Youth And Politics: Gore Vs Bush

Some reasons why America's youth wasn't interested in the Gore vs Bush race of 2000.

With the upcoming presidential election, Americans find themselves meandering in decision between two of finest, whitest, steel grinned, politicians in our history. Both seem to standing in the shadow of our current president Bill Clinton, trying to fill his shoes without stepping in the wrong direction while wearing them. Both stand for change in the American attitude toward politics, and both are walking a fragile glass plank over scandal and controversy to the finish line in the white house. The overall appeal of these two presidents seems to be aimed not at the new coming generation of voters, but at the same social security concerned baby- boomers and minorities that make up the popular vote.

Bush/Cheney boast on their webpage a new approach at education, a decrease in taxes, and solution to the social security issue that seems to have been left behind by the Clinton Gore regime. Gore/Lieberman stand solid in the fight for women's issues such as standing behind roe v. wade, expanding women's career opportunities and equality in pay, at least that's what they claim to be offering if elected. These issues, despite their importance simply don't catch the interest of younger voters and for that matter, neither do the candidates. On one hand to look at the election from the point of view of the average 18-35 year old voter, it's easy to call the whole situation a joke. "Is it fair to expect our democracy to work for us if we don't bother to participate? Eligible voters between the ages of 18 and 35 have historically participated less in elections than any other age group."

This statement found on Al Gore's website tries to encourage younger citizens to vote. It is a reality check and it shows one how it's not the young vote that these candidates are in pursuit of, they simply don't need it surface in the polls. On a side note George W. Bush was accused of paying African Americans to stand on stage with him during some of his speeches to help widen his pull with minorities, and with Al gore picking Lieberman as his first Jewish vice president the public is in a stir over who is more graceful for letting any kind of minority peek through the curtain backstage of the American presidency.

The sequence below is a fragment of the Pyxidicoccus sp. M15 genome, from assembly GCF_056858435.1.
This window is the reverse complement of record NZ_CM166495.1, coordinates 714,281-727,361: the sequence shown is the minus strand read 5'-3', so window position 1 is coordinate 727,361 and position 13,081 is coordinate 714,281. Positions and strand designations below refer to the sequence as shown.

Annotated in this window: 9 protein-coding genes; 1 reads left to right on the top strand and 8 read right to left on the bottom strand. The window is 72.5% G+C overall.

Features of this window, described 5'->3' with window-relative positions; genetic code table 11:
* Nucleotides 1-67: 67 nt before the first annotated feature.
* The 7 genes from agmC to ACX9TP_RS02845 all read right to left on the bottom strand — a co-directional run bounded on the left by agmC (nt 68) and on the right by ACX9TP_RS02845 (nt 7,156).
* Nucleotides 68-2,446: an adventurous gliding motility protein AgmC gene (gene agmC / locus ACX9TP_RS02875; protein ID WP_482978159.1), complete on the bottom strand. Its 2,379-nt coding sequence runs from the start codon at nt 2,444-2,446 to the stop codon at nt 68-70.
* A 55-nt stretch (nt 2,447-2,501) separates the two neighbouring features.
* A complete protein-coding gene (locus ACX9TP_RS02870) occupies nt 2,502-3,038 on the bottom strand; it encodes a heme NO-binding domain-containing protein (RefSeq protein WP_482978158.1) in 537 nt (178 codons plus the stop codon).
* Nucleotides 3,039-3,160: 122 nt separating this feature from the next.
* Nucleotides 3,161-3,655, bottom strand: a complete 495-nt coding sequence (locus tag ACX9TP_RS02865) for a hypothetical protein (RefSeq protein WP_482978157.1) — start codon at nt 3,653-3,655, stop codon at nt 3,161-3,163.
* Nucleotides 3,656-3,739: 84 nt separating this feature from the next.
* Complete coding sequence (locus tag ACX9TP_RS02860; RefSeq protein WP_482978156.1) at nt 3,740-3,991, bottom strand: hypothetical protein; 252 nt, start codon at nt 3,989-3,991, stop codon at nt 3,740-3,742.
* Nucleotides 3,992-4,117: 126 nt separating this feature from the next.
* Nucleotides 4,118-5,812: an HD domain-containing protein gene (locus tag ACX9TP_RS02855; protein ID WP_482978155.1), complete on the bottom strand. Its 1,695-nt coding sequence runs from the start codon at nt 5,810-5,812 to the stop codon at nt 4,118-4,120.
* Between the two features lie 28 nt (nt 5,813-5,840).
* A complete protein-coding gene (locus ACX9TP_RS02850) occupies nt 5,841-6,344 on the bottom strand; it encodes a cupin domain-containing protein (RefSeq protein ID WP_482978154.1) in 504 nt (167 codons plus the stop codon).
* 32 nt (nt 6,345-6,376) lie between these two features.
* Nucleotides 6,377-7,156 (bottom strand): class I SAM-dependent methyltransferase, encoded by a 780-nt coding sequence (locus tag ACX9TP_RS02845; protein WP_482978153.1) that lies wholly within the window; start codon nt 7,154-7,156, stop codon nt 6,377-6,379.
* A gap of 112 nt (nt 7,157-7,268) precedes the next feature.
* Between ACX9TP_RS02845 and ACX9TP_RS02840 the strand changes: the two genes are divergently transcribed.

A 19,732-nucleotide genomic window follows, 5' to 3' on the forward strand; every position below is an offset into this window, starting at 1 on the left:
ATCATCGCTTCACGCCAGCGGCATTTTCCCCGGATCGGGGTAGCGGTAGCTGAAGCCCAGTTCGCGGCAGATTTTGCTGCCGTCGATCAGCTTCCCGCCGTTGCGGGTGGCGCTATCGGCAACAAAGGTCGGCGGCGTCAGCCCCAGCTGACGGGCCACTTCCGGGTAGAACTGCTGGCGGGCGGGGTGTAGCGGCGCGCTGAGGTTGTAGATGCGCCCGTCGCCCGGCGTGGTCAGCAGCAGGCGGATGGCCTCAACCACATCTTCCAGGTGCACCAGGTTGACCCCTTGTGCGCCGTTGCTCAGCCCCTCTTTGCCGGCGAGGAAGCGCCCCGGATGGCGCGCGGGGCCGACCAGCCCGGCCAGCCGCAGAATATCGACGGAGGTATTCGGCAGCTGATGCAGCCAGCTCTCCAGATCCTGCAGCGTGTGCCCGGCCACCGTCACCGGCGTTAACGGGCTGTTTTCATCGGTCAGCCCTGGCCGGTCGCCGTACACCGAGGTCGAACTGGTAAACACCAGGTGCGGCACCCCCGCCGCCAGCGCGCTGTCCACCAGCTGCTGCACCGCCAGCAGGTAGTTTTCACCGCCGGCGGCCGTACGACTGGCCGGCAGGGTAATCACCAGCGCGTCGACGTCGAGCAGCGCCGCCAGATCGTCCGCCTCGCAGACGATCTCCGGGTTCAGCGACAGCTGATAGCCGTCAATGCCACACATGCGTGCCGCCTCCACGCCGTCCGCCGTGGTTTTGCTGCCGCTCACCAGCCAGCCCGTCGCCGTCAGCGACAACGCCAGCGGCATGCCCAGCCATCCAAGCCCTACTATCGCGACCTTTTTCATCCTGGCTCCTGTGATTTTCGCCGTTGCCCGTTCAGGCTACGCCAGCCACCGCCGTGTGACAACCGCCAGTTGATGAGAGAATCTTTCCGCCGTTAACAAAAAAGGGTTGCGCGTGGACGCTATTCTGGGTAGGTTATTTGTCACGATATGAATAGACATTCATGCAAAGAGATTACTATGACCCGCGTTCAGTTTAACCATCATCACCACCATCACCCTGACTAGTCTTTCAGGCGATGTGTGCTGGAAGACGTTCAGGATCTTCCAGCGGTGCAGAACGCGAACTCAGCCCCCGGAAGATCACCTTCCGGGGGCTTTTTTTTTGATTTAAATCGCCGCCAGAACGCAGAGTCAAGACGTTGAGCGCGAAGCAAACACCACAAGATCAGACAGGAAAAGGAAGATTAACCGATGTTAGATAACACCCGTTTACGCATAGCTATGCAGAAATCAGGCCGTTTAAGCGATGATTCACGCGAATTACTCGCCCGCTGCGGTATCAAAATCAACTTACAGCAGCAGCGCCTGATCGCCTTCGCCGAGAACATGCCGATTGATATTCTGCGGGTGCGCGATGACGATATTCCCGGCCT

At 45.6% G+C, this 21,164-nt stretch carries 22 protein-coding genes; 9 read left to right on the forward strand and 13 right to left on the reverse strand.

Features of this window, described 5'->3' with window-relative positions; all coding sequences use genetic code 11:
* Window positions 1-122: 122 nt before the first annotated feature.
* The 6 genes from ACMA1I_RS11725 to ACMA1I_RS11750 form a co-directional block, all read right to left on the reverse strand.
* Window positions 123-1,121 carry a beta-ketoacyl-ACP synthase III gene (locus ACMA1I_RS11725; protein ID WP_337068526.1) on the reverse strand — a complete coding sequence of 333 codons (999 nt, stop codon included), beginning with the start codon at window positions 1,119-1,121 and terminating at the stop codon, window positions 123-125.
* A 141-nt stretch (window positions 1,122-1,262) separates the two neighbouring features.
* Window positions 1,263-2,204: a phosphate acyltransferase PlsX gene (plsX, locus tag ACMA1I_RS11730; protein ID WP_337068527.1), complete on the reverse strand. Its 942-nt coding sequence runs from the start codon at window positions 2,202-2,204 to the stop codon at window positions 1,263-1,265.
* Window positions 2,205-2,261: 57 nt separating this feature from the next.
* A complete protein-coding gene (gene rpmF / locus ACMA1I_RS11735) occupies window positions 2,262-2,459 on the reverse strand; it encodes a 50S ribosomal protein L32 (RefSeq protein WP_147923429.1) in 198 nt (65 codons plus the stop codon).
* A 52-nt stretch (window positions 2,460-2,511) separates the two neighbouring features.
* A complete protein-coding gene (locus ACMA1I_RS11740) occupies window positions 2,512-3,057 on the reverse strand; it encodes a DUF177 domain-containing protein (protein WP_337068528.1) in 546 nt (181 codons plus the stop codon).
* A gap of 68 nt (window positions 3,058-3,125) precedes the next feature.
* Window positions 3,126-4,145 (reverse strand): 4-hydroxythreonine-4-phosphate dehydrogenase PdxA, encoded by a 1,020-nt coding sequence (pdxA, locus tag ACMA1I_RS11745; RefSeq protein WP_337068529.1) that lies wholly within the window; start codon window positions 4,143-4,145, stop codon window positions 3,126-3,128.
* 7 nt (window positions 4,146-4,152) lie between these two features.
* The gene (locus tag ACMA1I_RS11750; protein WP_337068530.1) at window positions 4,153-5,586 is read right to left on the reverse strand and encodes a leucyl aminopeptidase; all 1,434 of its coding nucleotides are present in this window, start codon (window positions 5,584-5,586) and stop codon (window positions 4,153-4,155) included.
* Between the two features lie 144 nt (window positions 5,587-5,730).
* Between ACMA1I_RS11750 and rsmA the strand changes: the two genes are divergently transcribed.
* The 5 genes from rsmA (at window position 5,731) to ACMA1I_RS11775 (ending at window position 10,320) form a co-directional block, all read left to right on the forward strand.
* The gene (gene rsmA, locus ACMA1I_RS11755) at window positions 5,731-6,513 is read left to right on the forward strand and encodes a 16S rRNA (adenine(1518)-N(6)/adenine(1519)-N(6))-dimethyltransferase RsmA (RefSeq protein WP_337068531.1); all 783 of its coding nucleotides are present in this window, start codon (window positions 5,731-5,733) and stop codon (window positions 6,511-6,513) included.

What is it about old white, balding, southern politicians that Americans find so appealing for office? Could it be that the core of the Voting comes from old, white, balding cynical Americans? "To me, Social Security is more than a government program. It is a solemn compact between the generations. It is responsible to make the strength and solvency of Social Security a major national priority. And it is responsible to tell the American people exactly how you propose to do it." - Al Gore. It's a just a bit rigid too look at the big picture and find any kind of answers, but that seems to be the problem, young people have been told pretty much that the social security tax they lose in their paychecks each week or so goes toward a fleet of retiring baby boomers and even that is not enough because there are so many more of the older folk than they're offspring.

Besides that, what have these candidates done really to understand the problems of modern youth? There really isn't much attention paid directly to young potential voter, and for that matter, not very much attention paid in the way of America's youth in general. It's safe to say that the kid's in columbine and several of the other school shooting that found they're way onto late night news, weren't the only angry kids in our society, and certainly they don't look toward a rich monarchy of politicians to help them through the day.

The question has not become which one of these gentleman is the correct person to run our country, because if the future prospects of this country aren't involved how is that a democracy? All this is really just way of seeing the election, a young perspective on an old show and somewhere after it all the real issue is how much does it really matter who stands in the white house and gets all the credit or takes the blame for how our country is running. If the younger generation of voters really believed that voting made such a difference they'd be ling up at booths as soon as they could, but on election day, when young America is sleeping in, the point might get across that the standards for American politics need to get smarter, or young voters will just have to wait until they get older.

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